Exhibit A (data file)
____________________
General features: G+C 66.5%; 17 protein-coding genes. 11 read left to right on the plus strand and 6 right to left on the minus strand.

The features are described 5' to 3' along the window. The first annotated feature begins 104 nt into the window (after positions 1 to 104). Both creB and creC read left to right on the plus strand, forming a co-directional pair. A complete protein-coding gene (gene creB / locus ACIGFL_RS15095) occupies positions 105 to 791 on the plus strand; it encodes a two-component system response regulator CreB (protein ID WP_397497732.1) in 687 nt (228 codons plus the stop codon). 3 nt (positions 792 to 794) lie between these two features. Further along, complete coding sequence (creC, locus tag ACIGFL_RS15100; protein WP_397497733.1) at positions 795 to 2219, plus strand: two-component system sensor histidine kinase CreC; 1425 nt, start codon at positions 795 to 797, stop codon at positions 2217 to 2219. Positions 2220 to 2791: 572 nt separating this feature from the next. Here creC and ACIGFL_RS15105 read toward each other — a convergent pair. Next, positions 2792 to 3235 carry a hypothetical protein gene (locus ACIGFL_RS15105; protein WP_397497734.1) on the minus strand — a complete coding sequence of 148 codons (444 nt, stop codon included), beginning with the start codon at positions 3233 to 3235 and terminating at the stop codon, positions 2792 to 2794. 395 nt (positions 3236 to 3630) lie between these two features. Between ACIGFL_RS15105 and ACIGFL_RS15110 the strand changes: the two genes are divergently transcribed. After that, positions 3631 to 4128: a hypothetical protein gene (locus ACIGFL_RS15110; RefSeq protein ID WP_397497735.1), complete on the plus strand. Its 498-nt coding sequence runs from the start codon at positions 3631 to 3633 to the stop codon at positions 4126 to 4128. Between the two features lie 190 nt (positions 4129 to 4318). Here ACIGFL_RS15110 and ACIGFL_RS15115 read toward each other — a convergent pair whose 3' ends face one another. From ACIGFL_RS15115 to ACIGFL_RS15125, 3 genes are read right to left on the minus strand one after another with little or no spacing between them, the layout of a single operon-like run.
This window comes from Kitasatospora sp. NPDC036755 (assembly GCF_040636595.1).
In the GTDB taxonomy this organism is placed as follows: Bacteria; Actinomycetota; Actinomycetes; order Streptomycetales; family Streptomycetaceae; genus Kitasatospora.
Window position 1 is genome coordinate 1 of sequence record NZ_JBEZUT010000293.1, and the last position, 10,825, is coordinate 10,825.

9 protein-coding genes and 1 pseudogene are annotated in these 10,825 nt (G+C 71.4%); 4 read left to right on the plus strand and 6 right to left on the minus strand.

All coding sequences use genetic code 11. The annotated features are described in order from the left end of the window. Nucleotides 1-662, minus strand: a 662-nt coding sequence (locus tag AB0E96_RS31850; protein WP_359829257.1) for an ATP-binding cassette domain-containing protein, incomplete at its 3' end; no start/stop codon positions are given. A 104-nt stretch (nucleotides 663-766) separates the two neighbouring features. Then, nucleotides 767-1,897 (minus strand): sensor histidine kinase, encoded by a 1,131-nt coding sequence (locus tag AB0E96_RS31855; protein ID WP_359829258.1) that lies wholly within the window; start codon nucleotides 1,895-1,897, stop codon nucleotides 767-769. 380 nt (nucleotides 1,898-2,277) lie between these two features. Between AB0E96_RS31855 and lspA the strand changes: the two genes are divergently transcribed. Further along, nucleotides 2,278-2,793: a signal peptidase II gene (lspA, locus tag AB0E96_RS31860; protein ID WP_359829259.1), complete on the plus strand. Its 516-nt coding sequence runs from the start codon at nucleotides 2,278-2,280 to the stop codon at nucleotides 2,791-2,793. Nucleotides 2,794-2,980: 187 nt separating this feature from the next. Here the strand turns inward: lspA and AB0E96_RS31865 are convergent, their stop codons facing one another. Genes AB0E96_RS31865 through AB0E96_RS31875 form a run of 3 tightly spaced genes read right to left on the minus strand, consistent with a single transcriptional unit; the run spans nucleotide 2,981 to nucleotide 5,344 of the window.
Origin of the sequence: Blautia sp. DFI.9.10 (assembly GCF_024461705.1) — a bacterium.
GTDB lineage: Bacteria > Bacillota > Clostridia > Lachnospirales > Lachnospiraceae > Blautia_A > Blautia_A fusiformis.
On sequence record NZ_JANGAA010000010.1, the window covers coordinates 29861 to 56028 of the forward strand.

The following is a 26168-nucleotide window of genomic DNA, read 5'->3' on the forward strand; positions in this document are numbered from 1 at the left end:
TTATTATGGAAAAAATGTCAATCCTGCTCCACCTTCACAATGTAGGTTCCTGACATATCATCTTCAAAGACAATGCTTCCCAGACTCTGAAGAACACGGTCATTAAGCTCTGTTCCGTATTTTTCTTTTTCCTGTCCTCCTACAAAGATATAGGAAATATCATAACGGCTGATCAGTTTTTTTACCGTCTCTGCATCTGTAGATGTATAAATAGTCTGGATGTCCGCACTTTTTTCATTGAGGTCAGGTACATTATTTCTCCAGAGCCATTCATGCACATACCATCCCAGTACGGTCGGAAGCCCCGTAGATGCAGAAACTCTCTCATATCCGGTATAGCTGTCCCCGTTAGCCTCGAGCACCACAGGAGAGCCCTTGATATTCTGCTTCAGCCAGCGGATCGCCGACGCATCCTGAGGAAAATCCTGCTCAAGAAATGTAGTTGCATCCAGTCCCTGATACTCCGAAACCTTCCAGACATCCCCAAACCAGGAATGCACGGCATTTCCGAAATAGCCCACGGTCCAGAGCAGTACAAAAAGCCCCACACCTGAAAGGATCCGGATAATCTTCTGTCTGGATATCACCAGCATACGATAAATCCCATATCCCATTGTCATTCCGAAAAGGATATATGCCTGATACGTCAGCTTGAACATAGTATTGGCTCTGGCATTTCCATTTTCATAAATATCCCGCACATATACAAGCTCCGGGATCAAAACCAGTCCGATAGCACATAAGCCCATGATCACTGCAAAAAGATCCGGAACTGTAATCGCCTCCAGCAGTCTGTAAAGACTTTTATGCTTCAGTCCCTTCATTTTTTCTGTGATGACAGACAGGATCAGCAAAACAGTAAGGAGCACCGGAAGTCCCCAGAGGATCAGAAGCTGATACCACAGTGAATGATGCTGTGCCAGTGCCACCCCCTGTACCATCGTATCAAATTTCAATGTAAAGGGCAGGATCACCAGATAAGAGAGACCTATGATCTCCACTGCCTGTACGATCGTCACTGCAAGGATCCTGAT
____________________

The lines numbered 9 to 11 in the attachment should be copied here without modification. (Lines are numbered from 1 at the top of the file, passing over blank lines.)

GTDB lineage: Bacteria > Bacillota > Clostridia > Lachnospirales > Lachnospiraceae > Blautia_A > Blautia_A fusiformis.
On sequence record NZ_JANGAA010000010.1, the window covers coordinates 29861 to 56028 of the forward strand.

The following is a 26168-nucleotide window of genomic DNA, read 5'->3' on the forward strand; positions in this document are numbered from 1 at the left end: